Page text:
A PLLC is typically used by licensed professionals, such as doctors, lawyers, accountants, and architects, who are required to form a professional corporation or register as a professional association in order to practice their profession. However, a PLLC offers the added benefit of limited liability protection for its owners, similar to that of an LLC.

Professional LLCs offer a number of advantages to you, for instance, they provide asset protection and tax benefits. Additionally, professional LLCs can help you maintain your professional reputation by separating your personal assets from your business assets. This is especially important if you are ever subject to malpractice suit or other legal issues related to your practice. Furthermore, a professional LLC allows you to retain control over the decisions made in your micro-corporation while still enjoying the benefits of having a limited liability company structure.

In most states, the PLLC is subject to the same requirements and regulations as a professional corporation, including state licensing requirements and the need for all owners to be licensed professionals in the same field.

Single-Member Corporate Options

As a self-employed physician considering your corporate structure options, it's important to note that the three most common choices involve being a single member, meaning you have complete control over the corporation. In all three business structures – a single member LLC (SMLLC), a single member PC (SMPC), or a single member professional LLC (SMPLLC) – your earned income will either flow directly into your individual personal tax return (in the case of an SMLLC) or into your corporation first (in the case of an SMPC or SMPLLC) before being reported on your personal tax return.

When it comes to structuring your business, you have two primary options: a single-member LLC or a professional micro-corporation such as a single-member Professional Corporation (SMPC) or a single-member Professional LLC (SMPLLC). The single-member LLC offers a simpler approach, allowing you to report your earnings through your individual tax return.

However, the professional micro-corporation route, while slightly more complex, provides additional tax and business advantages. With a SMPC or SMPLLC, your income flows through the corporate entity, potentially offering benefits such as increased liability protection, tax deductions, and credibility in certain industries. Ultimately, the choice depends on your specific business needs, goals, and willingness to navigate the additional complexities of a professional micro-corporation.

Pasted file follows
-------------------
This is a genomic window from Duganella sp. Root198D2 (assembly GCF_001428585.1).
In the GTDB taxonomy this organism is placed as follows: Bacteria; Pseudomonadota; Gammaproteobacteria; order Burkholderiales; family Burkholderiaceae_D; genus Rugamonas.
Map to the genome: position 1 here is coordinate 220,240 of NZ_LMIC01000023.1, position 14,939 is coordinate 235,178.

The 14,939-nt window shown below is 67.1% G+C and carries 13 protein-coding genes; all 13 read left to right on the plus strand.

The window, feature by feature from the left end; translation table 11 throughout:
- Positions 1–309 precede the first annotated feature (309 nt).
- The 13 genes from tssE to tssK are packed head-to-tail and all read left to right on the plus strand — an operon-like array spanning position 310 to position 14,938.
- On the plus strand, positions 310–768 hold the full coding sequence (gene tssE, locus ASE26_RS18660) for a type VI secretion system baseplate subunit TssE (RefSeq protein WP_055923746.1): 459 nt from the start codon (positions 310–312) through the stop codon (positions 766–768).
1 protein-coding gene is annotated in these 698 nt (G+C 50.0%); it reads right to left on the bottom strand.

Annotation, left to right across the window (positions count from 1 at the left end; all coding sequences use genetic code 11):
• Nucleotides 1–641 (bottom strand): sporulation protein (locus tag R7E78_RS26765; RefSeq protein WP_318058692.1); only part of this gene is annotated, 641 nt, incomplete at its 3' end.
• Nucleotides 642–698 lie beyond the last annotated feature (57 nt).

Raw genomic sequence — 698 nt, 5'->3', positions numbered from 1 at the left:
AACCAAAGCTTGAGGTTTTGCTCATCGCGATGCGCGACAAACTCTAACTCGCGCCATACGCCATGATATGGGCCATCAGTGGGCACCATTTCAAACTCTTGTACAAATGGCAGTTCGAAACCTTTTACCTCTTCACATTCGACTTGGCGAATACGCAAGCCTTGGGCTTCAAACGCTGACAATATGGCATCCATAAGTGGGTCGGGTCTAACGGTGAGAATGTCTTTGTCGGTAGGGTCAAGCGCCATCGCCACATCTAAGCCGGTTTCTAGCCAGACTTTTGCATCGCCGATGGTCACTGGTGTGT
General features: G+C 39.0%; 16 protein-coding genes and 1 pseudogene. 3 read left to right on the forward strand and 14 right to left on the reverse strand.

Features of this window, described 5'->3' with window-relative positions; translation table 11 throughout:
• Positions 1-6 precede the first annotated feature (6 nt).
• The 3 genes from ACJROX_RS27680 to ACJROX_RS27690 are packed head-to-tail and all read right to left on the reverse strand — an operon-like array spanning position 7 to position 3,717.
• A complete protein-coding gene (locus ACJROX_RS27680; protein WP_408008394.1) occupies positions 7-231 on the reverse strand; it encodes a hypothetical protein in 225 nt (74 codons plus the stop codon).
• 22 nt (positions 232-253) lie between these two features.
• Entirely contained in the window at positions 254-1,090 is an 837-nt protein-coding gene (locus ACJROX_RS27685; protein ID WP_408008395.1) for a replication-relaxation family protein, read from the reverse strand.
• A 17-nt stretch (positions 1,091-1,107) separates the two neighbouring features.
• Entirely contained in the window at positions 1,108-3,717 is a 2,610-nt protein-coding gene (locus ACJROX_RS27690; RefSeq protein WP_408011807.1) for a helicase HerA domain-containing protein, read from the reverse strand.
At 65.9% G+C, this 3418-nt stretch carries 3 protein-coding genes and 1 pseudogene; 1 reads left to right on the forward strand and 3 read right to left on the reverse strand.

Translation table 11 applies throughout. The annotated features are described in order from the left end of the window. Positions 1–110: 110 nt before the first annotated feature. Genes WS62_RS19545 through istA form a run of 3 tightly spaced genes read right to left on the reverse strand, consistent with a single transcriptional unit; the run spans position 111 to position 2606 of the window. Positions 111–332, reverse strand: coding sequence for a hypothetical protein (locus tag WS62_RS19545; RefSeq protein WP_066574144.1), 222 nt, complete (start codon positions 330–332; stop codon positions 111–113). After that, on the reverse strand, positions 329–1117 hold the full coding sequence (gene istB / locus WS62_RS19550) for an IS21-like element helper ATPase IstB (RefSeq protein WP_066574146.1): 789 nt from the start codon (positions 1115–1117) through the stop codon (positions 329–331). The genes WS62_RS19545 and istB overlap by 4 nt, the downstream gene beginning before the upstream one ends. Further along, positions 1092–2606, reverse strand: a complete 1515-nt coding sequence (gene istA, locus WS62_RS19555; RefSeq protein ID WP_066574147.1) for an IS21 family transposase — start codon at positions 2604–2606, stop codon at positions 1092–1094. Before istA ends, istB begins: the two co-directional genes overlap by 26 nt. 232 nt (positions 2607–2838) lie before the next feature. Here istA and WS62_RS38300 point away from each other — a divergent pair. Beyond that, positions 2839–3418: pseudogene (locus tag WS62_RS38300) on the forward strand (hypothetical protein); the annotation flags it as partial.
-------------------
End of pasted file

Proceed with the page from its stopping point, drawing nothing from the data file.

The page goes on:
Single Member PCs and Single Member PLLCs have the flexibility to choose their tax treatment, either as a C-Corporation or an S-Corporation. It is advisable to consult with a business and tax professional to evaluate which option would be most advantageous for your specific circumstances, considering factors such as tax implications and potential household benefits. This assessment can help you make an informed decision that aligns with your financial goals and maximizes the benefits for your business structure.


A Single Member PC or Single Member PLLC taxed as an S-Corp is considered a "pass-through entity" for tax purposes. This means that the business income and expenses are reported on the owner's individual tax return, rather than being taxed at the business level. While not technically a "disregarded entity" like a Single Member LLC, the end result is similar – the tax responsibility for the business activity is associated with the owner's personal tax return. This distinction is important when comparing the tax implications of different business structures.

There are distinct tax codes applicable to different types of corporate entities. The specific tax code that would be most advantageous for your individual situation should be thoroughly discussed with a qualified tax professional. They possess the expertise to analyze your unique circumstances and provide guidance on the optimal corporate structure from a taxation perspective.

Which Is Best?

The answer to this question is that it just depends… because there are are multiple professional and personal considerations, tax optimization components, and wealth accumulation planning variables that all inter-connect with each other, and influence the choice of what is best. The bottom line is that every one of you is unique and that uniqueness needs to be taken into account.

Listen, I understand this can all be a little complicated, but let me convince you why taking me up on this $99 business consult is an opportunity you can't afford to miss. Together, we'll dive deep into your unique situation and craft a tailored strategy that aligns perfectly with your goals. But that's not all – after our session, I'll personally connect you with top-notch accounting and legal professionals who specialize in working with physicians organized as micro-corporations. This level of expertise and insider access is invaluable, and it's all part of the package. Don't let this chance to take your business to new heights slip away. Trust me, investing in this consult now will pay dividends down the line.